…Rate higher in rural area than urban area – NBS
Nigeria’s unemployment rate increased to 23.9 percent in 2011 compared with 21.1 percent in 2010 and 19.7 percent in 2009, reveals the National Bureau of Statistics (NBS). The “Nigerian unemployment report 2011” prepared by the NBS shows that the rate is higher in the rural areas (25.6 percent) than in the urban areas (17.1 percent).
The result of the survey shows that persons aged 0 to14 years constituted 39.6 percent, those aged between 15 and 64 (the economically active population), constituted 56.3 percent, while those aged 65 years and above constituted 4.2 percent.
Before now, not a few economic watchers have queried the recorded Gross Domestic Product, GDP, growth rates in Nigeria, which over time are contrary to the growing rate of unemployment.
For instance, GDP report for third-quarter of last year showed that the Nigerian economy, when measured by the real GDP on an aggregate basis, grew by 7.40 percent in the third-quarter of 2011 as against 7.86 percent in the corresponding quarter of 2010.
Amid this high rate of unemployment, the economic watchers have noticed that there is an increasing trend of disinterest by the emerging younger generation in highly labour-intensive works such as agriculture and factory work in preference for white collar jobs, resulting in many preferring to remain in the labour market rather than take up such jobs.
According to the NBS, “in computing the unemployment rate, the total population is divided into labour force (currently active) and non-labour force (not currently active).”
The labour force population covers persons aged 15 to 64 years. The definition of unemployment therefore covers persons (aged 15-64) who during the reference period were currently available for work, seeking for work but were without work.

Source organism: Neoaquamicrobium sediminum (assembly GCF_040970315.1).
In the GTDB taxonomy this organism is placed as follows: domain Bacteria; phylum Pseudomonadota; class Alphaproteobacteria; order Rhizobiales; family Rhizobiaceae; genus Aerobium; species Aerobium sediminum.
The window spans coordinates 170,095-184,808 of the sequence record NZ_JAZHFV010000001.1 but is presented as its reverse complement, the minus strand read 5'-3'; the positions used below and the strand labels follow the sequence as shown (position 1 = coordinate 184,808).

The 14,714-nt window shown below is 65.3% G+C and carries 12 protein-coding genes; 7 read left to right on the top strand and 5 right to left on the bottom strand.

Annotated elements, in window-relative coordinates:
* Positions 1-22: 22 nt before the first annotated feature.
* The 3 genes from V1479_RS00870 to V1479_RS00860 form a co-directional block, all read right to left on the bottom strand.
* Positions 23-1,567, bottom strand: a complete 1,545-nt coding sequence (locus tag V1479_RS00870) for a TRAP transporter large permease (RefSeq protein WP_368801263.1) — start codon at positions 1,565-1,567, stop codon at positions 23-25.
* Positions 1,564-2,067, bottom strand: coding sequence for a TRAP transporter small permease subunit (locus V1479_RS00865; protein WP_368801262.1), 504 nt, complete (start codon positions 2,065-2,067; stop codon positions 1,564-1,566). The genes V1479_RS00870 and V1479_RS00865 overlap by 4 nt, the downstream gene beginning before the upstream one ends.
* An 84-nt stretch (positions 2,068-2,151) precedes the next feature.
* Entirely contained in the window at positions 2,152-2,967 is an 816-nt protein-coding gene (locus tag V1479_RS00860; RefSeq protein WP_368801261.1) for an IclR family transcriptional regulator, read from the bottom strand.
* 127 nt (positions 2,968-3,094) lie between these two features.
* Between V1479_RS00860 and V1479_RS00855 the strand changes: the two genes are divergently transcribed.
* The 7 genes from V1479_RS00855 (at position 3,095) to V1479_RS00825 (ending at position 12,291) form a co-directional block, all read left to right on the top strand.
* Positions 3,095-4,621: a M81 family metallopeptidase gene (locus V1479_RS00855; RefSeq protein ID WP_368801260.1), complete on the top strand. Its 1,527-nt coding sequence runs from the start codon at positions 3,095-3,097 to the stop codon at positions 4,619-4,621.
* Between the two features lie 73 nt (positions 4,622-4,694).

“A person is regarded as employed if he/she is engaged in the production of goods and services, thereby contributing to the gross domestic product, in a legitimate manner, which is a component of the national accounts. The category of persons considered not-in-labour-force include those without work, who are not seeking for work and/or are not available for work as well as those below or above the working age,” the report states.
Examples of these are full-time housewives, under-aged children, physically challenged and incapacitated persons, and such others not employable. “There is no standard definition of unemployment as various countries adopt definitions to suit their local priorities. The International Labour Organisation (ILO) definition, however, covers persons (aged 15–64) who during the reference period (usually the week proceeding the survey period for at least one hour), were currently available for work, seeking for work, but were unable to find work,” the report states.
Considering the disinterest by the emerging younger generation in highly labour-intensive work, it is conceivable that the unemployment rate may have been a lot worse, without many of the employment generating polices of government that have helped to curtail the rise compared with other countries in the world where rates have risen faster than Nigeria.
Analysis of employment data for the past five years shows that the rate of new entrants into the labour market has not been uniform. The rate was on the increase from 2007 to 2009, but declined significantly from 2009 to 2010, and increased again from 2010 to 2011. “Within the five-year period, there has been an average of about 1.8 million new entrants into the active labour market per year.”
Global Developments Unemployment has been a major problem for most countries across the world. The USA for example has increased from 5 percent in 2007 to 9 percent so far in 2011. Spain increased from 8.6 percent to 21.52 percent; UK from 5.3 percent to 8.1 percent. Ireland currently stands at 14.3 percent from 4.8 percent, Latvia from 5.4 percent to 16.5 percent, Greece from 8.07 percent to 18.4 percent, and Italy from 6.7 percent to 8.3 percent.
The average for the Euro area is 10.7 percent. Even within the African continent, unemployment has risen with South Africa, Africa’s largest economy having a higher rate than Nigeria at 25 percent, Angola at 25 percent, Botswana at 17.5 percent, Egypt at 11.8 percent, Kenya at 11.7 percent, and Namibia at 51 percent.